Itch got ya down?

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I don't know about you, but fall gets me excited. I love the cooler weather, football season, and of course, all things pumpkin.  What I do not love,  however, is my itchy eyes.  From the moment the first leaves begin to fall I can almost guarantee that in a matter of days my eyes will begin to itch, water, and burn.  According to the American College of Allergy Asthma and Immunology, I am not alone.  They state that approximately 50 million Americans suffer from season allergies. That's approximately 30 percent of all adults and 40 percent of all children! So, with the fall allergy season now upon us, here are my top tips to deals with the itchy, watery, irritated eyes that so many of us have.

** Don't rub your eyes : Rubbing releases histamines which in turn makes the itching worse.  This is easier said than done, but excess rubbing of the eyes not only leads to more itchiness, it can also lead to things more serious such as eye infections or corneal abrasions.    

** Rethink contact lenses : Allergens in the air can settle on contact lenses and accumulate on the surface of the lens.  The longer you keep that lens, the more allergens accumulate, and the worse the itchiness gets.  Traditional cleaning methods do not remove many of these allergens. For this reason, I recommend daily disposable contacts.  Wearing daily disposables virtually eliminates the accumulation of allergens because we discard the lenses after one day.  Simply switching contact lens brands eliminates all symptoms of ocular allergy in many patients.  For others, wearing glasses during allergy season is another option that provides relief of symptoms. Talk to your eye doctor to determine what may work best for you.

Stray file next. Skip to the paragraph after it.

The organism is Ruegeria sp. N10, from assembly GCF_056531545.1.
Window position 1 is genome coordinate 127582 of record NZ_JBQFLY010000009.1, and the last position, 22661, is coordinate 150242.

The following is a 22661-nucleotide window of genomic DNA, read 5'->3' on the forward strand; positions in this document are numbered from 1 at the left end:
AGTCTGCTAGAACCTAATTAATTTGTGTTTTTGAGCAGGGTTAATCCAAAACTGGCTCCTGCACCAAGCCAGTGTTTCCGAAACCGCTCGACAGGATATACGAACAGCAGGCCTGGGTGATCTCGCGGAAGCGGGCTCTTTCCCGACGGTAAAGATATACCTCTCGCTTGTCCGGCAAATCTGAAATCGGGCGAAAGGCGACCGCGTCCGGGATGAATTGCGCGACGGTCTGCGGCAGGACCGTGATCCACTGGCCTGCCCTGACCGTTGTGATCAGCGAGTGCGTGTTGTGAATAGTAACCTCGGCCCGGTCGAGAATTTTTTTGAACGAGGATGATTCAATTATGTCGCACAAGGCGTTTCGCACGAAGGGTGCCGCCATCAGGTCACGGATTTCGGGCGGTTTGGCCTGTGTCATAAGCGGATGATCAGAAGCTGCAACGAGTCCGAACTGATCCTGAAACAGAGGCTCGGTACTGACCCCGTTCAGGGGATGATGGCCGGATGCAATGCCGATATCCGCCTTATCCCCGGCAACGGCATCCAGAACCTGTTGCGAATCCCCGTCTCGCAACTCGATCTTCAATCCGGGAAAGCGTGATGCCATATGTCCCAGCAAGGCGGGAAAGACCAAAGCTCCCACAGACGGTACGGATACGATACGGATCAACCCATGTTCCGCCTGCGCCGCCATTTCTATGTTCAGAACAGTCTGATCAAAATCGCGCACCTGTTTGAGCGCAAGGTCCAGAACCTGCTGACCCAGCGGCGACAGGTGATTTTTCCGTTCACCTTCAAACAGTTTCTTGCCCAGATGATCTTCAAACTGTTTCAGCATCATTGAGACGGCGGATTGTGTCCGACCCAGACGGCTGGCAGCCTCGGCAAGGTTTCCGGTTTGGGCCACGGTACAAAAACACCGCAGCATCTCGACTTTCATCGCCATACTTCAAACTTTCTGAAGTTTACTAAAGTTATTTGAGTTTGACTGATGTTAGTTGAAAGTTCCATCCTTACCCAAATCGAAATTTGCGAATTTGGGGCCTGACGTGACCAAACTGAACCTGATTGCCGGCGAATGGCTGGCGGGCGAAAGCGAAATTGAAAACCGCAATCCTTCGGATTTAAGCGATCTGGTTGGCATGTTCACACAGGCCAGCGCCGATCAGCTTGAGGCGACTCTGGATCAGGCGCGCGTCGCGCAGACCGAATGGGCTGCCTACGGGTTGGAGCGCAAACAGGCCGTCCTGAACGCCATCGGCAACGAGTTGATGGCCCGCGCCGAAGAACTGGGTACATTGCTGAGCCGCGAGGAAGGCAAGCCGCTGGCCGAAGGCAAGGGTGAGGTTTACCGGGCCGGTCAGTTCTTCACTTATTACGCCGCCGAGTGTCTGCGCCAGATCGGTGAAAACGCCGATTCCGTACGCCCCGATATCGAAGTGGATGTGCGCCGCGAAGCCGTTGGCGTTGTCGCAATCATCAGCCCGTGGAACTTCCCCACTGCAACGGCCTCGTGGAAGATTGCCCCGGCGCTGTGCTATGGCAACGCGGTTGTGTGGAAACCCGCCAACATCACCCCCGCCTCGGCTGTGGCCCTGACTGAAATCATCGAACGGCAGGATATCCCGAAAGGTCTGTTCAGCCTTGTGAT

** Medications : Both prescription and over the counter medications may be effective for treating your itchy eyes.  Over the counter antihistamine drops work to help relieve occasional symptoms while prescription medications are best for a season or year long effect.  Prescriptions such as mast cell stabilizes prevent the release of histamine from mast cells.  It may take a few weeks to reach full effect but the results are tremendous.  The prescription medication can actually keep allergy symptoms from ever occurring and thus, many patients choose to begin the mediation a few weeks before allergy season begins.  Be sure to visit your eye doctor and ask which medications may work for you.

** Eliminate exposure : On days when the pollen count is high, stay indoors. Also make sure the filters in your home are changed regularly and run the air conditioner to help filter the air.  If you must go outside,  wrap around sunglasses can also help prevent ragweed, pollen, and other environmental allergens from reaching the surface of your eye.  Keeping the windows closed while driving may also offer some benefit.

Hopefully, these tips will help you get rid of those itchy eyes for good! We treat many ocular allergies in our office and if you are suffering from itchy eyes this fall, come see us to get rid of that itch for good!

Jacqueline Clark , O.D.